“Obtaining all we need from food is not always possible so high quality supplements often have a valuable role to play. When taken responsibly they act as a health insurance policy. I will certainly continue to both use and recommend them when necessary.”

Jenny Seagrove said: “To those of us who use vitamins in the UK, this research seems utterly pointless. I can’t help but wonder why they have chosen to report it again at this time, just when the EU is about to set dose levels for all vitamins and minerals. The antioxidant dose levels in our vitamin tablets are tiny compared to the levels tested in this research, and don’t forget that the high level antioxidant doses they used are not even available in UK supplements.

“I’m not going to be bullied by this dismal research paper – I am 100% confident that the vitamins and mineral supplements I use are safe and effective and I will continue to use them when I choose.”

Fundamentally and Systematically Flawed
In an opinion shared by the majority of the health industry, David Adams continued: “This review is fundamentally flawed. Of the 67 clinical studies included in the review, over two thirds of the total were conducted on individuals already diagnosed with disease, resulting in a serious bias in the results. No matter how positive the effects of antioxidant vitamins on good health, they simply cannot be expected to overturn previously diagnosed, chronic illness.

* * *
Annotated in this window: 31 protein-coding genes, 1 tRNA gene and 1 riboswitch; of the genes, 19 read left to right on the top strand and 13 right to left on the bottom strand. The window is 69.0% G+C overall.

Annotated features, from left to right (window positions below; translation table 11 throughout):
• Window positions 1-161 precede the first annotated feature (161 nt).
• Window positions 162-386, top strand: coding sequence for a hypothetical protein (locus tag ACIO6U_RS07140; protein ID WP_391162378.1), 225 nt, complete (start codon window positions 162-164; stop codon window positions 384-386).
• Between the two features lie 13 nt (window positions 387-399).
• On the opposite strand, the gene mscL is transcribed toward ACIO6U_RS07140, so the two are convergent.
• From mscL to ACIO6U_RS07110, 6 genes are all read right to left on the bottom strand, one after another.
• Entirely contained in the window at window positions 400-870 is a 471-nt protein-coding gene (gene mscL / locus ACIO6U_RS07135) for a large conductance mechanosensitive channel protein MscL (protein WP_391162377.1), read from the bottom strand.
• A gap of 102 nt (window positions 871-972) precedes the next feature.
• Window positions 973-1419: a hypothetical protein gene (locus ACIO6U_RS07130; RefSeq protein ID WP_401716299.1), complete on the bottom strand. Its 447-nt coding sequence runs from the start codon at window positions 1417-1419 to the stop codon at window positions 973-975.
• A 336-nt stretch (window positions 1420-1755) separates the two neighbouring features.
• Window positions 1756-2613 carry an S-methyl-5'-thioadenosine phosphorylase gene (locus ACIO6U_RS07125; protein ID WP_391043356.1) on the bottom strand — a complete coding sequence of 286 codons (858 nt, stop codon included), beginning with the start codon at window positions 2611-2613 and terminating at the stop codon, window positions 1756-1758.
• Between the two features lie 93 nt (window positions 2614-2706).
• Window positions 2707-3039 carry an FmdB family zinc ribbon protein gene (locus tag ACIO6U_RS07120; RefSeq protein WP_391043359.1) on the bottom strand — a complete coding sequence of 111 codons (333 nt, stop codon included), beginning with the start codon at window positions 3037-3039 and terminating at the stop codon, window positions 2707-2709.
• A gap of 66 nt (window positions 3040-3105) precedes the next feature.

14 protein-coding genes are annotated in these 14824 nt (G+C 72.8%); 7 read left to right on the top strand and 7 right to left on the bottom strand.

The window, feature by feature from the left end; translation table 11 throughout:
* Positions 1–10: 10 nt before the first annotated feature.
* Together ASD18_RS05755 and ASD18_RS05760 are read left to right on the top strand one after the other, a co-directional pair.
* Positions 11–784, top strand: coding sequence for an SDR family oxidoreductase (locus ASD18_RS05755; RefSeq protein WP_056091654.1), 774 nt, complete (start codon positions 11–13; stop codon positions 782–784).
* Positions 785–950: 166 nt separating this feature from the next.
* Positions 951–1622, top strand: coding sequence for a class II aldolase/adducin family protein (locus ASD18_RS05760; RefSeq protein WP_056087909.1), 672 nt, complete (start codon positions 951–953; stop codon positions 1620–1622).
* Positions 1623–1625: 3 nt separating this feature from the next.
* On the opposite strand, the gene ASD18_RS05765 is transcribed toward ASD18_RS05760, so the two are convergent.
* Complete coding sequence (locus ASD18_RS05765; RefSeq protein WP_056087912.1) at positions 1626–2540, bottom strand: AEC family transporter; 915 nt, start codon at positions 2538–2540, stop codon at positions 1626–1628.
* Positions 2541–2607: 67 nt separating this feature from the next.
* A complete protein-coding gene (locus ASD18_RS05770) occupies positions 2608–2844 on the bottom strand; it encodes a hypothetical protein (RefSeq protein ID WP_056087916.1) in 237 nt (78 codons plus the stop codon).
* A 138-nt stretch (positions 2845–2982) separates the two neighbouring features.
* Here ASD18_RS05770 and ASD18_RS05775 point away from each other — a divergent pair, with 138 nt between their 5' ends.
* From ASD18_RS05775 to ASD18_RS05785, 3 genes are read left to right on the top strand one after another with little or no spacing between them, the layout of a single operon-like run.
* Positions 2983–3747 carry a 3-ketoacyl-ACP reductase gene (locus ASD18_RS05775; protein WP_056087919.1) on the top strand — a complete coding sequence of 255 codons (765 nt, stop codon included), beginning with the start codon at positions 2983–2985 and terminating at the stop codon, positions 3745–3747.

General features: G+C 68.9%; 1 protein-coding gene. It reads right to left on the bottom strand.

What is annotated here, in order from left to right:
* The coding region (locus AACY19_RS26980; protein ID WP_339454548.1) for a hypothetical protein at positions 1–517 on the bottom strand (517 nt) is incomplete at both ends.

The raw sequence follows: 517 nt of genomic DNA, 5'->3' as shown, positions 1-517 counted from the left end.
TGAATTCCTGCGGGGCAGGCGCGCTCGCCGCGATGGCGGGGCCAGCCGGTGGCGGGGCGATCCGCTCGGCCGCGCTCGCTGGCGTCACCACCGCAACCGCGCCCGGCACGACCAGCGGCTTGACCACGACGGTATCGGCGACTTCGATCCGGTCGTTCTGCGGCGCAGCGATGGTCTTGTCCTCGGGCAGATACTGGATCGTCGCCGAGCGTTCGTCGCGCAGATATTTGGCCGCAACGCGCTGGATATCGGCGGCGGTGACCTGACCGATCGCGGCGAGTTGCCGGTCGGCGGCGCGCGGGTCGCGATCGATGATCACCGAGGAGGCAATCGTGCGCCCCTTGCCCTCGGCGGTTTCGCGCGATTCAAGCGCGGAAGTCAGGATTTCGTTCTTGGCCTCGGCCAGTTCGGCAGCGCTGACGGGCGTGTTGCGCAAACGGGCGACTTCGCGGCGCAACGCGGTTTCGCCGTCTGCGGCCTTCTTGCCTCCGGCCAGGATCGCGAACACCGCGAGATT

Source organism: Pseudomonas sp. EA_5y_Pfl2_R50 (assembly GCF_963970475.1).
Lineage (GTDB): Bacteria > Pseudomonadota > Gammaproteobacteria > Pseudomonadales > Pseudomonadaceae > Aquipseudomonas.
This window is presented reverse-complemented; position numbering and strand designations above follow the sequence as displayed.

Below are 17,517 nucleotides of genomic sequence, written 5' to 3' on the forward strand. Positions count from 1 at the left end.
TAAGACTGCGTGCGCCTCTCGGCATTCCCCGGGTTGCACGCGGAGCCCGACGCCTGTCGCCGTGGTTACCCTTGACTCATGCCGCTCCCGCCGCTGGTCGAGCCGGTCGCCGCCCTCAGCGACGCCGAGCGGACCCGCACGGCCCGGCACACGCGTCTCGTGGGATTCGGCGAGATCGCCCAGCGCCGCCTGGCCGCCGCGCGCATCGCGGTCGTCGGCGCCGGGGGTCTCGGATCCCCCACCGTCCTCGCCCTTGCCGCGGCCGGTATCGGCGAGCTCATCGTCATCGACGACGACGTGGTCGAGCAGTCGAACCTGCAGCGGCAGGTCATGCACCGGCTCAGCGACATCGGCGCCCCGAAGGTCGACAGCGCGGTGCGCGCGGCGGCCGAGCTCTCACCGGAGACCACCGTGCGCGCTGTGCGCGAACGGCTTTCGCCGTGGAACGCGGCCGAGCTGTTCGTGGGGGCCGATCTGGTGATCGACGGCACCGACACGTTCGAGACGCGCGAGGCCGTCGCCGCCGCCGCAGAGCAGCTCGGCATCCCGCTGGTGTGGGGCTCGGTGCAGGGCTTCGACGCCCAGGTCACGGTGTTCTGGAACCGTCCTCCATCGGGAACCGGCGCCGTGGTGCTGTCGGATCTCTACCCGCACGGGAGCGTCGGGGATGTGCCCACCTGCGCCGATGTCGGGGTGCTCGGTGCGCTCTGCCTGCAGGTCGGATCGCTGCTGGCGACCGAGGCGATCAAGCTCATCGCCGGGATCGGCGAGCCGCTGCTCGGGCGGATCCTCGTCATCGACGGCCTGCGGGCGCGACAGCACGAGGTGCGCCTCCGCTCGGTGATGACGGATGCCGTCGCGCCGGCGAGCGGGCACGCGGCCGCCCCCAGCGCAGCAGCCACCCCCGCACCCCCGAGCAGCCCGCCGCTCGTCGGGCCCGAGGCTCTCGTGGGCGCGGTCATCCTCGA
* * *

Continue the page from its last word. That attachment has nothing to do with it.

“The authors’ decision to investigate ‘all cause’ mortality also created a multitude of problems. The study failed to examine the differences in causes of death, and the results were based on all types of causes, which could range from accidents to other illnesses. With 69 per cent of the trials involving individuals with diagnosed disease, mortality occurring throughout the study period could have been related to the pre-determined illness. Furthermore, the study omitted to identify the intervention of prescribed medication. The authors themselves point out that the doses in some trials were above the upper safe levels of intake and comment that further investigation into the causes of mortality is necessary for accuracy in measurement of the results.”

David Adams concluded: “Antioxidant supplements cannot be expected to undo a lifetime of unhealthy living, but combined with good lifestyle choices, can play an important role in promoting overall health and wellbeing.”
Director of Consumers for Health Choice, Sue Croft said: “Twenty-one million people in the UK use dietary supplements every day. They can’t all be wrong! We have been using vitamins and minerals here for almost fifty years; they are not a fad, from time to time they play an important role in maintaining optimum health – they are part of our culture.

“The re-publishing of the research paper at this time is highly suspicious. Not only that, it will cause concern and anxiety to millions of consumers who regularly use such supplements.

“The EU is about to reveal their proposals for dose levels that could well mean that many thousands of really beneficial and safe products will be removed from the British market and many small retailers will be forced to close. We do need to preserve our existing specialist market; people wanting to take responsibility for their own health should be encouraged to keep themselves well through optimal supplementation.”

For further information about the HFMA, visit